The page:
In today’s market report… Asian stocks rose broadly Tuesday after flirting with multi-month lows, as markets such as Japan climbed from key support levels. The yen’s rise again weighed on Japanese exporter shares, but the Japanese benchmark and firms such as Honda rebounded, taking heart from a bounce in Chinese shares. Chinese banks and property shares led advancers after the easing of an IPO-related liquidity squeeze. Subscriptions for the Hong Kong listing of Agricultural Bank of China close on Tuesday. As expected, Australia’s central bank kept rates on hold at 4.5 percent. The Reserve Bank echoed current sentiment about uneven growth rates, adding Chinese expansion was starting to moderate at sustainable levels. The RBA also said commodity prices remained at very high levels, approaching peaks last seen two years ago. Separately, mining giant Rio Tinto said the Australian government’s watered down mining tax is still among the highest in the world. Rio said it would study the tax further before committing to any future expansion in iron ore projects.
For all you Toyota drivers out there…
After announcing that it would recall around 270,000 cars worldwide, Toyota Motor Corp. this week has begun its safety recall, starting with more than 95,000 vehicles sold in Japan and South Korea. Other countries will follow by the end of the week.
The recall affects Lexus models produced between July 2005 and August 2008—including 138,000 vehicles in the United States, 91,903 cars (including the Toyota Crown) in Japan, 15,000 in Europe, around 10,000 in the Middle East, 6,000 sold in China, 4,000 in Canada, and 8,000 vehicles sold elsewhere.
The recall is targeting valve springs in the cars’ engines, which could cause the motor to stall while in operation. So far, no accidents due to the defect have been officially reported.
Coca-Cola Co.spares no expenses to remain the No. 1 soft drink maker in the world.
Coke plans to pump $12 billion into the African market by 2020, according to a June website report. The six-year “Replenish Africa Initiative known as (RAIN)” was rolled out in March of last year, with a promise of pumping $30 million into that effort.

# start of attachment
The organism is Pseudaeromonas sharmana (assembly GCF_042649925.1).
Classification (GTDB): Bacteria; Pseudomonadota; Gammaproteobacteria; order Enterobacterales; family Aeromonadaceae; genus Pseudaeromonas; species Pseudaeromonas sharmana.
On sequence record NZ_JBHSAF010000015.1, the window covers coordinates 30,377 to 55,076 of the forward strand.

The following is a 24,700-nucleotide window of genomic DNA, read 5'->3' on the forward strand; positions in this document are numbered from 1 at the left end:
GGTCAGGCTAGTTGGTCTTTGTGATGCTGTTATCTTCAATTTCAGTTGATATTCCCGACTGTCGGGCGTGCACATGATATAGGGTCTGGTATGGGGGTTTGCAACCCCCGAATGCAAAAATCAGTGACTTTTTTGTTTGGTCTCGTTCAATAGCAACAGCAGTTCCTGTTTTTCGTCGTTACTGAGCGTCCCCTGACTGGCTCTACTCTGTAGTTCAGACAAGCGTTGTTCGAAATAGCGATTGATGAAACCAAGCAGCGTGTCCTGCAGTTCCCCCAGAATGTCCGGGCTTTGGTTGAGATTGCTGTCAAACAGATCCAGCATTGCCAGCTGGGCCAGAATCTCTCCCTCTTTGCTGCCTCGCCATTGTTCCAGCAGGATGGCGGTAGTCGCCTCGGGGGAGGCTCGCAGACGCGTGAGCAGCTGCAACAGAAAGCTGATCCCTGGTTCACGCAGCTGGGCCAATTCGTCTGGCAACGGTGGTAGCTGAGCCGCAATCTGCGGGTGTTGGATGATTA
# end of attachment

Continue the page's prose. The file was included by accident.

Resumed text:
A series of global television commercials was announced in April. The first one is called “History of Celebration,” which shows Roger Mills, the hero of the 1990 FIFA World Cup, watching a rendition of his corner flag dance while drinking a bottle of Coke.
In another effort to integrate into the African market, just days ago, 21 winners from black colleges and universities went on an all-expenses-paid cultural activities trip to South Africa, paid for by Coke. The contest was part of the company’s RAIN program.
In other news…
Hewlett-Packard Company’s (HP) acquisition of Palm Incorporated. became official on July 1. The $1.2 billion deal was announced on April 28 and HP has now confirmed that Palm’s WebOS smartphone will continue to be developed for mobile devices as well as upcoming tablets and netbooks.
“Palm will be responsible for WebOS software development and WebOS-based hardware products, from a robust smartphone roadmap to future slate PCs and netbooks,” an HP statement said.
And lastly today:
According to a statement on its website, U.K. oil firm BP Plc has already spent around $3 billion on its Gulf of Mexico cleanup efforts. The total of $3.12 billion was spent since the explosion of the Deepwater Horizon rig occurred on April 20.
The total includes emergency response, relief well drilling, paying claims, and other compensations paid to local businesses and governments. Shares of BP has fallen more than 50 percent since the accident on both the NYSE and on the London Stock Exchange. Some analysts say that BP’s declined market capitalization makes the company ripe for a takeover by a rival. “Approximately 44,500 personnel, more than 6,563 vessels and some 113 aircraft are now engaged in the response effort,” BP announced in its statement.
That’s all for this week’s market report, until next time, I’m Michael Feltz Signing off.